Prof. Bernard Slippers spent a two-month research visit at the Technical University of Braunschweig (TUBS) in June and July 2023 in the lab of Prof. André Fleißner, focusing on the development of novel molecular genetics techniques for the Botryosphaeriaceae to study their infection biology and epidemiology with PhD student, Ms. Anne Oostlander, and others. The visit also included a number of engagements with researchers in the region, including at the Helmholtz Centre for Infection Research (Dr Marc Stadler and Prof. Dr Christine Beemelmans), the Julius Kühn-Institute (Dr Wolfgang Maier, Dr Yvonner Becker and Dr Rasmus Enderle), the KWS Saat Company (Prof. Kerstin Kruger and others), Institute of Sugar Beet Research (IfZ) (Dr Rene Heim), an associated institute with the University of Goettingen, the Max Planck Institute for Evolutionary Biology and Christian-Albrechts University of Kiel (Prof. Eva Stukenbrock), and the University of Hamburg (Prof. Dominik Begerow and Dr Martin Kemler). Prof. Slippers was joined during the visit by Prof. Tuan Duong and MSc student Mr Christiaan Grobler, given shared research interests and overlapping projects. The visit not only advanced collaborative research projects, but is leading to further developments of long term linkages with the researchers and institutions in Germany.

Between 16-17 October Prof. Slippers participated in a workshop on the topic of ‘Microbial Interactions in the Phytosphere’. The workshop broad together around 50 participants from the region and beyond for an overview of some of the frontier work in the field and in-depth discussion on how to jointly advance the field. Being involved in this topic and project with colleagues at TUBS, he gave an opening talk on ‘Global networks are needed to address global change impacts on forest health: A FABI perspective’. In the talk he highlighted key examples of how global change, including changes in climate, land use, trade, invasive species distribution and more, are affecting forests globally. FABI is deeply involved in global projects and see first-hand that it is not a problem that can be addressed locally. Strong global networks are needed, to connect expertise, monitor patterns of change on a global scale and share resources to mitigate it.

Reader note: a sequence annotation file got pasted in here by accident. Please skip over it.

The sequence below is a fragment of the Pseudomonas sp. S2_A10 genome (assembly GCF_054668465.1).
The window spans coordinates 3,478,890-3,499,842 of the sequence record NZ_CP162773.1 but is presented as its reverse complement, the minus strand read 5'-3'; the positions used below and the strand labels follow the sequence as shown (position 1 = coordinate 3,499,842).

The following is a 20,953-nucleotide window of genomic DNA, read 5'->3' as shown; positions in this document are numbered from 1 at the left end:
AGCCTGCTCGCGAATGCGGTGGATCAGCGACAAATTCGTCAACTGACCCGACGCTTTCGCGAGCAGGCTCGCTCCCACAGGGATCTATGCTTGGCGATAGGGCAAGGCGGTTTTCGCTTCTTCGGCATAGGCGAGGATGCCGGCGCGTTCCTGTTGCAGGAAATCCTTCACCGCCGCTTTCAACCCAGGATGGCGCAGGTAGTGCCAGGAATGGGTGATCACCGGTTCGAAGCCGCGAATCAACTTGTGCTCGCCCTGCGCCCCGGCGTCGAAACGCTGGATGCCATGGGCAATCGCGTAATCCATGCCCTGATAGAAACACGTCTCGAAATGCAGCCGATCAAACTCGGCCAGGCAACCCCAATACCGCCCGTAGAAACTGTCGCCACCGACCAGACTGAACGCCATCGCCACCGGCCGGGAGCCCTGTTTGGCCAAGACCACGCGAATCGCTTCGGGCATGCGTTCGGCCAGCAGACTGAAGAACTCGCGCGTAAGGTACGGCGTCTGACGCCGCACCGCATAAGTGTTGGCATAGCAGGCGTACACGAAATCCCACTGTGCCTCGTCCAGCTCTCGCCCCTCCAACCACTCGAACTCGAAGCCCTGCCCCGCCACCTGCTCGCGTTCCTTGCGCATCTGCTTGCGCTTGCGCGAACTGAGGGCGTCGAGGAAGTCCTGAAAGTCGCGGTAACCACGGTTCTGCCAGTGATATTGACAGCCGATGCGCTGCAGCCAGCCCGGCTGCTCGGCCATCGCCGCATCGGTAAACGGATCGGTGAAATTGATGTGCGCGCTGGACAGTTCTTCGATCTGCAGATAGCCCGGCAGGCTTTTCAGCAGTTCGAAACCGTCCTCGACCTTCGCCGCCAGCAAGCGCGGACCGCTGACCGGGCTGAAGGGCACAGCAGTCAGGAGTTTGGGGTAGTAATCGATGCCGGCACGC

Following the conference, Prof. Slippers spent two days at the University of Hamburg. The visit included discussions on collaborations with long term partners, Prof. Dominik Begerow and Dr Martin Kemler, on the characterization of fungal communities in trees. He also spent time working on a specialized Keyence VHX7000 digital microscope to characterize spore germination and infection patterns of D. sapinea on Pinus. The visit not only advanced collaborations, but delivered some spectacular images and into D. sapinea spore germination on its host. 

Between 24 November and 1 December, Prof. André Fleißner and Ms Anne Oostlander visited FABI. Ms Oostlander gave a talk to the FABI community at the weekly FABI Monday Morning Meeting, giving an overview of work on both Neurospora crassa and its link to work on Diplodia sapinea. The week included in depth engagements with various researchers at FABI, visits to facilities and a field visit to the York Timbers Sabie Mill, Klipkraal nursery and surrounding plantations. The Mill is an intriguing and unique site where sporulation of Neurospora occurs in high amounts, together with blue stain of wood caused by D. sapinea, which causes significant economic impact. The visit also included a visit to a field site and Camcore trial to look for possible Pine needle pathogens, as well as collections of samples on aging Pine hedges at the Klipkraal nursery. The visit provides insight into the biology of these fungi, but also lays the foundation for future collaborations that include both TUBS and York.

While visiting Prof. Fleißner, Prof. Slippers and Anne Oostlander concluded and submitted a major proposal that would connect the above networks and fund a number of PhD students and postdoctoral Fellows on a project to unravel the dynamics of mycobiomes in forests under climate change. The proposal promises to not only advance the research field and approaches to mitigate these impacts, but to build long term and substantive linkages between FABI and the various institutes in Germany.